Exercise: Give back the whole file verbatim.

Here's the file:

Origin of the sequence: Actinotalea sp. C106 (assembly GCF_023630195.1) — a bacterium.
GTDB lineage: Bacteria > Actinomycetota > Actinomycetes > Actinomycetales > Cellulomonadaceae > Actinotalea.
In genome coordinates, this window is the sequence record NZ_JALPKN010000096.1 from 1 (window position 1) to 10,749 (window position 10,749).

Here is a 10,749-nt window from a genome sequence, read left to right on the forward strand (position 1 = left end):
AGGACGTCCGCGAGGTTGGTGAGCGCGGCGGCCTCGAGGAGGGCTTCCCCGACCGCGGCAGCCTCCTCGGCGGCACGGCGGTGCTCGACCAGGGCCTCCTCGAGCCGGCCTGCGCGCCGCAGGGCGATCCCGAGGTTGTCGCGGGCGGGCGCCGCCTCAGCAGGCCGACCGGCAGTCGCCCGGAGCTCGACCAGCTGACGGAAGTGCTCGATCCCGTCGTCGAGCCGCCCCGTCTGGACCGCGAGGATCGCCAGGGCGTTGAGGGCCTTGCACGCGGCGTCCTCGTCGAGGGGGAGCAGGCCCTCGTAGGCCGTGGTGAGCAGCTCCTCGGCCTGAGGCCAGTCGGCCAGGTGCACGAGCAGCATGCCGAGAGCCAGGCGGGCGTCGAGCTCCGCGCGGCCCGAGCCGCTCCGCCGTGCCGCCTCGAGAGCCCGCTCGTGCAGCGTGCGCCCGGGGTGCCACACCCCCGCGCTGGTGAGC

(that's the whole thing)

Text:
Origin of the sequence: Actinotalea sp. C106 (assembly GCF_023630195.1) — a bacterium.
GTDB lineage: Bacteria > Actinomycetota > Actinomycetes > Actinomycetales > Cellulomonadaceae > Actinotalea.
In genome coordinates, this window is the sequence record NZ_JALPKN010000096.1 from 1 (window position 1) to 10,749 (window position 10,749).

Here is a 10,749-nt window from a genome sequence, read left to right on the forward strand (position 1 = left end):
AGGACGTCCGCGAGGTTGGTGAGCGCGGCGGCCTCGAGGAGGGCTTCCCCGACCGCGGCAGCCTCCTCGGCGGCACGGCGGTGCTCGACCAGGGCCTCCTCGAGCCGGCCTGCGCGCCGCAGGGCGATCCCGAGGTTGTCGCGGGCGGGCGCCGCCTCAGCAGGCCGACCGGCAGTCGCCCGGAGCTCGACCAGCTGACGGAAGTGCTCGATCCCGTCGTCGAGCCGCCCCGTCTGGACCGCGAGGATCGCCAGGGCGTTGAGGGCCTTGCACGCGGCGTCCTCGTCGAGGGGGAGCAGGCCCTCGTAGGCCGTGGTGAGCAGCTCCTCGGCCTGAGGCCAGTCGGCCAGGTGCACGAGCAGCATGCCGAGAGCCAGGCGGGCGTCGAGCTCCGCGCGGCCCGAGCCGCTCCGCCGTGCCGCCTCGAGAGCCCGCTCGTGCAGCGTGCGCCCGGGGTGCCACACCCCCGCGCTGGTGAGC